Three of a Mind (Daedalus) Although pianist Adam Birnbaum has released three previous discs under…
Three of a Mind
Although pianist Adam Birnbaum has released three previous discs under his leadership, he’s spent much of his career as a reliable sideman for the likes of Greg Osby, Cécile McLorin Salvant, and Darcy James Argue’s Secret Society. This strong outing could — and should — raise his stature among the general audience.A protégé of piano legends Fred Hersch and Kenny Barron, Birnbaum shares his mentors’ impeccable sense of rhythm and their focus on crafting solid melodies. Similarly, Birnbaum’s solos are studies in fluid precision. His deft touch and diligent rejection of superfluous ideas reveal a musician in firm command of his technique — he never allows it to overwhelm the larger musical statements. But Birnbaum is also a bit more willing to loosen his harmonies and deliver subtle drops of dissonance in his phrasing.
Firmly at the helm, Birnbaum coaxes strong trio interplay from his bandmates. This is evident from the first notes of the opening track, “Binary,” on which Doug Weiss injects driving bass lines within Birnbaum’s descending chord pattern. It helps that both are members of a quartet led by the great Al Foster, who plays drums here, as well. Foster’s flexibility subtly guides rhythmically diverse fare such as the hard-charging “Stutterstep” and the slow blues of “Dream Song #1: Huffy Henry.” The trio also handle a pair of Foster compositions, highlighted by a stirring piano-drum conversation near the end of “Ooh, What You Do to Me.”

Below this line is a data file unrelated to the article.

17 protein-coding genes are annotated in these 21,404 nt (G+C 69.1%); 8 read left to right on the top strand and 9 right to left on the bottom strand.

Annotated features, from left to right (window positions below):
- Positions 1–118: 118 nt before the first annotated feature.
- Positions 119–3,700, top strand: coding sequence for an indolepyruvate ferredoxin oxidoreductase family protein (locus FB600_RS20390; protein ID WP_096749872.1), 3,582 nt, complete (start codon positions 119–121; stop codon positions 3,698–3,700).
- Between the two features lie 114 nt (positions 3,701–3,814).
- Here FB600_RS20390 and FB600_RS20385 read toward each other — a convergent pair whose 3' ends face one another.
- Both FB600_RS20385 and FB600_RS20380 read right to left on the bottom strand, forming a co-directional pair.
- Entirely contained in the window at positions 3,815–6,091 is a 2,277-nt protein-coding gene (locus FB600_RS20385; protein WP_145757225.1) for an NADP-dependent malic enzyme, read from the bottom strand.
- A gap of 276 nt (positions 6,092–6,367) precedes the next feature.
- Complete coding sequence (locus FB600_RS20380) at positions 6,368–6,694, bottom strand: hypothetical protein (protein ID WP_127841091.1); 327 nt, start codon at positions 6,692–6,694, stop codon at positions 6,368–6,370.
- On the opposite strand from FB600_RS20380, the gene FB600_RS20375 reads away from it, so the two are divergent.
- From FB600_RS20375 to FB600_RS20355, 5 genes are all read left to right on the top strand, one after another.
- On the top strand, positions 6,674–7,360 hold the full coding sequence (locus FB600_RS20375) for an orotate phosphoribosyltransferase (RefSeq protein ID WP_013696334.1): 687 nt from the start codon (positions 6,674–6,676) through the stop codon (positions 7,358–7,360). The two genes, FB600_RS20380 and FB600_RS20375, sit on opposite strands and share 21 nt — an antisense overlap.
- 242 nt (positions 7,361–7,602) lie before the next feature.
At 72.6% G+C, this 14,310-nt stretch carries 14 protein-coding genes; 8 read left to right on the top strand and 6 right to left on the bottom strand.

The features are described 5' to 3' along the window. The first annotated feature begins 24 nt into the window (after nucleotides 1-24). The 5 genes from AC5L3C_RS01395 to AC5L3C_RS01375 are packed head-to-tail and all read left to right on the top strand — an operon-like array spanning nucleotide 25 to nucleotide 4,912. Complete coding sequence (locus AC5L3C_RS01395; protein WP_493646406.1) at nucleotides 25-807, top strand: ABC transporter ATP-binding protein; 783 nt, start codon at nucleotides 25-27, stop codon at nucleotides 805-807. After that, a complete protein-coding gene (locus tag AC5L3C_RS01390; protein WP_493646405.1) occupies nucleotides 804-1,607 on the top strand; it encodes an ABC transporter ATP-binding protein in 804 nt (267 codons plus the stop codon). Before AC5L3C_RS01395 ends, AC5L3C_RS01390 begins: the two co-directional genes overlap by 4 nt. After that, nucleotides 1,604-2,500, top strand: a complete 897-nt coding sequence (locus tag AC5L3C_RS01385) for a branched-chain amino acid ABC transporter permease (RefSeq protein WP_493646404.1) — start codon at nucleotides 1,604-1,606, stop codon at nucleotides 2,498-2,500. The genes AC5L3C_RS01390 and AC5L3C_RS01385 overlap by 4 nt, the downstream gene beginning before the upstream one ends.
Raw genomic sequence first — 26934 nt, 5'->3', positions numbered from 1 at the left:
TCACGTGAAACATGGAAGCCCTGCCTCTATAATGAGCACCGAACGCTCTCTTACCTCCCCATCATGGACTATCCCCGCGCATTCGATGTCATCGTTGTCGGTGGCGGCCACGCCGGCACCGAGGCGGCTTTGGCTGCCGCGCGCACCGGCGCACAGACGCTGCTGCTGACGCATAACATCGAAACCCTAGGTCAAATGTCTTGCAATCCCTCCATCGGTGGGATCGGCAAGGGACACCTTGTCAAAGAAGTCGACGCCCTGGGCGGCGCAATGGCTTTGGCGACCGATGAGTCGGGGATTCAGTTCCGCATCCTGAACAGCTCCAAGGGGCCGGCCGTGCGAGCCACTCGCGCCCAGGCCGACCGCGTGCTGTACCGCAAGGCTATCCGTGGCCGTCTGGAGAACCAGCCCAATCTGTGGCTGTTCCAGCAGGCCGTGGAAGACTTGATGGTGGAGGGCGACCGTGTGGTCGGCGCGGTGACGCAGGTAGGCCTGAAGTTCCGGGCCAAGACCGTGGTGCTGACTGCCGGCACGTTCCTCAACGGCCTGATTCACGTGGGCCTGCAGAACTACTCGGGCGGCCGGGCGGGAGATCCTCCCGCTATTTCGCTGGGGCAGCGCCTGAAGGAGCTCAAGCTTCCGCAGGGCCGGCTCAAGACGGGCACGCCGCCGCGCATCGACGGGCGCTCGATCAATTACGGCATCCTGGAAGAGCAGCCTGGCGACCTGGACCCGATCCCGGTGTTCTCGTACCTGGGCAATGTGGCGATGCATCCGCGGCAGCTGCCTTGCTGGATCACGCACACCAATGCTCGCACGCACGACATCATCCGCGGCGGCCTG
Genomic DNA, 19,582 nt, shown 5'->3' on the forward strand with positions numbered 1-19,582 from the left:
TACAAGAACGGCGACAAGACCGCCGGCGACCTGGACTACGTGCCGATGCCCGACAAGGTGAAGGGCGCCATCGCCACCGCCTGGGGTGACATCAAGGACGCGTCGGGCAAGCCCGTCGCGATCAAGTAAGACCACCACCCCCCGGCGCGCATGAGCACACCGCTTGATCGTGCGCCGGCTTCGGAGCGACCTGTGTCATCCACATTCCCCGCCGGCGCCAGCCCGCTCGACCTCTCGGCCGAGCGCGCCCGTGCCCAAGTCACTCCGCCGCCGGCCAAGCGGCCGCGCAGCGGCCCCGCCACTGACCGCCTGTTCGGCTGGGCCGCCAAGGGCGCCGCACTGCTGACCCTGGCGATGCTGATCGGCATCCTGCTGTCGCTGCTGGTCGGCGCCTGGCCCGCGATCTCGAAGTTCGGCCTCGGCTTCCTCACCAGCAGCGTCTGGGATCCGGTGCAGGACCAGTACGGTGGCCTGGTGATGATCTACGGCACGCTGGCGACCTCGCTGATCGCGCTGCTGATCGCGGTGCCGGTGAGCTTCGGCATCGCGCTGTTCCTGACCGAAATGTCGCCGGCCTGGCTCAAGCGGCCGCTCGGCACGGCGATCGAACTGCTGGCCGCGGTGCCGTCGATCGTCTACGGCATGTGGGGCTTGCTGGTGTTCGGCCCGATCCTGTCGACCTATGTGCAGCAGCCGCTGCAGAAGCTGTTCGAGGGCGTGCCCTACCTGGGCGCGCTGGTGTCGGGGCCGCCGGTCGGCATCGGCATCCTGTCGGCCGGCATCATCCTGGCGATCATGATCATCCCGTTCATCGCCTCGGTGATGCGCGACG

Occasionally, Birnbaum wears his influences a bit too heavily on his sleeve, as on “Thirty-Three,” which sounds like Monk by way of Hersch, and on “Dream Waltz,” which simply sounds like Hersch. Naturally, fans of contemporary piano trio will feel very comfortable here. Through sheer craftsmanship and inherent group dynamics, Birnbaum brings a level of freshness to this most familiar of settings. —John Frederick Moore